By Esther Mann

 

Dear Esther,

My sister and I both married men who are way beneath us in many ways. Why we both chose so poorly is another story for another time. But the fact of the matter is that I think we both could have and should have married better men. We were raised to be kind and hardworking and, in general, “typical,” if you know what I mean. Our husbands are lacking in many ways and are not typical. My brother-in-law’s biggest fault is that he can never hold down a job. Though I think he’s probably smart, he manages to mess up and get fired frequently from his jobs. My sister has always had to work hard to help with finances, though I’m sure she is never really able to make up for his lack of income.

My husband, on the other hand, is an angry man. He has a terrible temper and screams often at our children and me. When he’s in a particularly bad mood, we all walk on eggshells, trying not to set him off, and yet he still goes crazy on us, and doesn’t care if anyone else is around at the time, like my parents or other people. He can be scary at times and out of control.

As you can see, neither of them are winners. Our lives are hard as a result of stupid choices we both made when we were young and naïve. But the reason I’m writing to you is because I find that our parents, though they are smart enough to know that both their daughters suffer in different ways, seem to be partial to my brother-in-law, despite his issues. And they show it in many ways. They rarely come over to my house to visit, but they’ll spend a great deal of time by my sister. My parents are always helping my sister and brother-in-law financially, and never us. Though my husband has a steady job, we could also use some help here and there. But it never comes our way.

Oh, and our husbands do not get along — at all. They are both busy criticizing the other without looking at themselves and seeing what their own problems are. So if there is a fight going on, and I say anything to my mother about something my brother-in-law said to or about my husband, she will always take my brother-in-law’s side. It makes me very upset. I understand why my parents are not crazy about my husband. I’m sure he’s not what they hoped for in a son-in-law, in many ways. But I can say the same for my brother-in-law, and yet they seem to always side with him and tolerate his problems.

This causes additional tension between my sister and me. I am resentful and kind of jealous that my parents have obvious favorites. It hurts me — as if I’m not hurt enough living with an angry man. Do you think there is anything I can do or say to my parents to help them understand that they are playing favorites and it’s only making matters worse in every way?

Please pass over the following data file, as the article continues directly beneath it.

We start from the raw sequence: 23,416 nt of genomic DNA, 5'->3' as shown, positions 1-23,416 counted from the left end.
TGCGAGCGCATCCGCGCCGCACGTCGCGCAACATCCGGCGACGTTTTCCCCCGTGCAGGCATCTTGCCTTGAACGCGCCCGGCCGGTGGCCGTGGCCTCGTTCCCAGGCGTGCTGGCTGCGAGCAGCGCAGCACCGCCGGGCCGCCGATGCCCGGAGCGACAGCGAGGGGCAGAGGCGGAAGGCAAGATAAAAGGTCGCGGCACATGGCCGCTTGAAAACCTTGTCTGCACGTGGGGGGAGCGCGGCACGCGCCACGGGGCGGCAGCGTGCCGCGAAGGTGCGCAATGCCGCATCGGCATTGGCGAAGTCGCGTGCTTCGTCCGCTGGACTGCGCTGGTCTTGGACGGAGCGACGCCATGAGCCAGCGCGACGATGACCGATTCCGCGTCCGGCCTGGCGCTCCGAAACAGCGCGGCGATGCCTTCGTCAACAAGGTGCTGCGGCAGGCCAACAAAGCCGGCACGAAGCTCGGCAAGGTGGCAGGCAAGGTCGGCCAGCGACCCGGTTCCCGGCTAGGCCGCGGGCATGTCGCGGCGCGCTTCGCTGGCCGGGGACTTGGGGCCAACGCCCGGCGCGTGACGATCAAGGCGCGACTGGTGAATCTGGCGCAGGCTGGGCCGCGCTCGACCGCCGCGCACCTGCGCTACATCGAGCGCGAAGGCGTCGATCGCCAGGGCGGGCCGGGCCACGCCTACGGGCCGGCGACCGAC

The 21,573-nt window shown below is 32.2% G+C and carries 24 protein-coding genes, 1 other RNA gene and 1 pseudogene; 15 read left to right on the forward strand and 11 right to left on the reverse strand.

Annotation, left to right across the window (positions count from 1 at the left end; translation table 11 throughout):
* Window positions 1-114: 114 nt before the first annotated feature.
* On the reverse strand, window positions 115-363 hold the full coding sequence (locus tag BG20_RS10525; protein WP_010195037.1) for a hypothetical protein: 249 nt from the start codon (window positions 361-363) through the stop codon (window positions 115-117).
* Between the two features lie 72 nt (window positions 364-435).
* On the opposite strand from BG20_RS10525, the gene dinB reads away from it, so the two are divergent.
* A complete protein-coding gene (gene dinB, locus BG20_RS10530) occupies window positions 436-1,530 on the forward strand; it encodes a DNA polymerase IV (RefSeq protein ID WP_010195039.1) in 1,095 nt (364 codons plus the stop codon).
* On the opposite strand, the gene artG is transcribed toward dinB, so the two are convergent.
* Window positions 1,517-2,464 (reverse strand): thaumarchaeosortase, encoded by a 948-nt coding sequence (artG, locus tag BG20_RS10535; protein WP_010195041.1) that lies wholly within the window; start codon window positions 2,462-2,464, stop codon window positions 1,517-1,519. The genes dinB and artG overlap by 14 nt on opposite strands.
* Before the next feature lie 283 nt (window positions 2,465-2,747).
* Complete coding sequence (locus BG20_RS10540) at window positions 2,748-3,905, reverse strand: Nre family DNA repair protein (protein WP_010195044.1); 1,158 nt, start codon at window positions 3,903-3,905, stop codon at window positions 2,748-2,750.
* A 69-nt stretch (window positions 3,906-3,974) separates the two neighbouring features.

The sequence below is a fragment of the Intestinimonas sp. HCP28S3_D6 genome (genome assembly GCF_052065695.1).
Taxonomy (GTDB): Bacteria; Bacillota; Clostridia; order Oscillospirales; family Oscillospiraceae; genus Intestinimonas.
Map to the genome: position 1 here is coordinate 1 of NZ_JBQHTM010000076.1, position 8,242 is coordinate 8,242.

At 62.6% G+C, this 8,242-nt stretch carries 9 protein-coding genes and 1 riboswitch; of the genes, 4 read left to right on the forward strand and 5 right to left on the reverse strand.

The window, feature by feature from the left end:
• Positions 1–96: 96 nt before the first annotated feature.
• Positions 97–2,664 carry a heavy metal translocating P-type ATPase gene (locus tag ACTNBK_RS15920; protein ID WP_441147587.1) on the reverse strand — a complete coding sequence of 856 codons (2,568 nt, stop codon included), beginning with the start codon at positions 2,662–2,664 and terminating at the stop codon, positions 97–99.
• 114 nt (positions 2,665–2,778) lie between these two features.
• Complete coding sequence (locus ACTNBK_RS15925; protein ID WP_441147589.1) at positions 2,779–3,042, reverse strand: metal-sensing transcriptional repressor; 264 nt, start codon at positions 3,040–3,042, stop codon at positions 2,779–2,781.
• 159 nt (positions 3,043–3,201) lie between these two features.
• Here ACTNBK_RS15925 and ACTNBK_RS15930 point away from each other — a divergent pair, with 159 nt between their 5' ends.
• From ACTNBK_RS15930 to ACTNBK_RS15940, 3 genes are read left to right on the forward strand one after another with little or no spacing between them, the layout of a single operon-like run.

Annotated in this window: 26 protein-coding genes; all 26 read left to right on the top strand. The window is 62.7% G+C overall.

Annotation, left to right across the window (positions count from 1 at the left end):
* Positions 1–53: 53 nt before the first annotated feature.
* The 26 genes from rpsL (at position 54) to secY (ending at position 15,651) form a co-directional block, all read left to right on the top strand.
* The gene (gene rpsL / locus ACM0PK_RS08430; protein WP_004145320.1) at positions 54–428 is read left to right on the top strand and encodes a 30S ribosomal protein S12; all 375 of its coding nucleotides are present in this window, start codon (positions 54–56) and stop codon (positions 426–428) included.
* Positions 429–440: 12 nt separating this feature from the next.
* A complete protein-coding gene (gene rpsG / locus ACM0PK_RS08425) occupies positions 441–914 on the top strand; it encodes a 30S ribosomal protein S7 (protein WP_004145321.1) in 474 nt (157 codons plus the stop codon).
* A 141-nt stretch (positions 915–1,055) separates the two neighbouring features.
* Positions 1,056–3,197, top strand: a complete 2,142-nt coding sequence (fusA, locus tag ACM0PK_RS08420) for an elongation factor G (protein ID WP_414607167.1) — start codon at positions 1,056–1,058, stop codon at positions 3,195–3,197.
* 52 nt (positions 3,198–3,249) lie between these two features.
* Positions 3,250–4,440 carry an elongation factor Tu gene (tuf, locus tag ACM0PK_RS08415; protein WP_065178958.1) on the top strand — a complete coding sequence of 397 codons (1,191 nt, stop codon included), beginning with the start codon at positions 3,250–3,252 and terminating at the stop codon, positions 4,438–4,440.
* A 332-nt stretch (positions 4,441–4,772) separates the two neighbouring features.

Neglected

Dear Neglected,

The situation you describe sounds painful on so many levels. Your husband does sound abusive in his anger toward you and others and is no doubt off-putting to everyone else who has experienced his wrath. I believe it is that very rage that is keeping your parents from visiting your home more frequently and acting as kindly toward your husband as they do toward your brother-in-law.

Though the comparisons your draw between these two men make sense in that you feel you and your sister both could have make wiser choices and married men who were more successful in life in general, that’s basically where the comparisons should end. Yes, it’s very likely that your parents wish that you and your sister were in happier marriages altogether; however, to be honest, being out of work and feeling the pinch of financial pressure, though stressful in many ways and far from OK, is very different from being in a marriage where toxic energy abounds.

Perhaps your parents believe that by writing a check and handing it over to your sister, they are able to make a dent in her challenges, at least temporarily. Unfortunately, there is really nothing they have within their power to do that would make any sort of difference in the challenges that you are dealing with. And besides knowing that they are unable to help you in any tangible way, they are probably trying to protect themselves from being exposed to your husband’s anger. No one likes being around angry people. And no one likes seeing their daughter and grandchildren suffer due to such a person. It’s hard to take and probably even harder to observe.

Furthermore, I suspect that when you complain to your mother about arguments between your husband and brother-in-law, it’s probably easy for them to assume that you husband was the one stirring things up, as they know what he is capable of and just assume (which I understand is not always justified) that your husband is to blame.

You’re all in tough positions. It always amazes me how one difficult person can upset so many lives and change so many relationships for the worse. My suggestion is that you cease to bring your mother into problems that exist between your husband and brother-in-law, and, frankly, try to stay out of the fray yourself. My advice would be to focus on urging your husband to get some therapy so that he can deal with his anger issues. If he can get a handle on himself and how he treats you, your children, and others, the rest will follow. If your parents no longer have to worry about being treated poorly by him, my guess is that they will be overjoyed to reenter your lives more fully and more lovingly. But make no mistake — your husband’s out-of-control anger is the real problem here.

Esther

Esther Mann, LCSW, is a psychotherapist in Hewlett. Esther works with individuals and couples. Together with Jennifer Mann, she also runs the “Navidaters.” She can be reached at mindbiz44@aol.com or 516-314-2295.

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